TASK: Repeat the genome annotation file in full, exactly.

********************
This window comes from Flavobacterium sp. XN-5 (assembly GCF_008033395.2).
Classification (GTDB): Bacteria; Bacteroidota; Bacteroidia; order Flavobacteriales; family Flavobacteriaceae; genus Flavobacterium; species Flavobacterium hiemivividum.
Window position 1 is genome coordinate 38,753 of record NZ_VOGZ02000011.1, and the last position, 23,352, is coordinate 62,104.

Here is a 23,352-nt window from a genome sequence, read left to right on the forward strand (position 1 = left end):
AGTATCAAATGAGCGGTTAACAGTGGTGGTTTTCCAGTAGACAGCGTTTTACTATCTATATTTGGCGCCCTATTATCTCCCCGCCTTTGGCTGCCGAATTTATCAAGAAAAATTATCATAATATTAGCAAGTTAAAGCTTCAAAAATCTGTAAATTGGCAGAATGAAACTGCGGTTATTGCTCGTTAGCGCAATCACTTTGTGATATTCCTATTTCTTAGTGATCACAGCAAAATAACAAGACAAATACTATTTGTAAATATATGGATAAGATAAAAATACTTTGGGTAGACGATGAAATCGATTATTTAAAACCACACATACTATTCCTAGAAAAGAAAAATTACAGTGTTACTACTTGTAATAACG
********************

This window comes from Flavobacterium sp. XN-5 (assembly GCF_008033395.2).
Classification (GTDB): Bacteria; Bacteroidota; Bacteroidia; order Flavobacteriales; family Flavobacteriaceae; genus Flavobacterium; species Flavobacterium hiemivividum.
Window position 1 is genome coordinate 38,753 of record NZ_VOGZ02000011.1, and the last position, 23,352, is coordinate 62,104.

Here is a 23,352-nt window from a genome sequence, read left to right on the forward strand (position 1 = left end):
AGTATCAAATGAGCGGTTAACAGTGGTGGTTTTCCAGTAGACAGCGTTTTACTATCTATATTTGGCGCCCTATTATCTCCCCGCCTTTGGCTGCCGAATTTATCAAGAAAAATTATCATAATATTAGCAAGTTAAAGCTTCAAAAATCTGTAAATTGGCAGAATGAAACTGCGGTTATTGCTCGTTAGCGCAATCACTTTGTGATATTCCTATTTCTTAGTGATCACAGCAAAATAACAAGACAAATACTATTTGTAAATATATGGATAAGATAAAAATACTTTGGGTAGACGATGAAATCGATTATTTAAAACCACACATACTATTCCTAGAAAAGAAAAATTACAGTGTTACTACTTGTAATAACG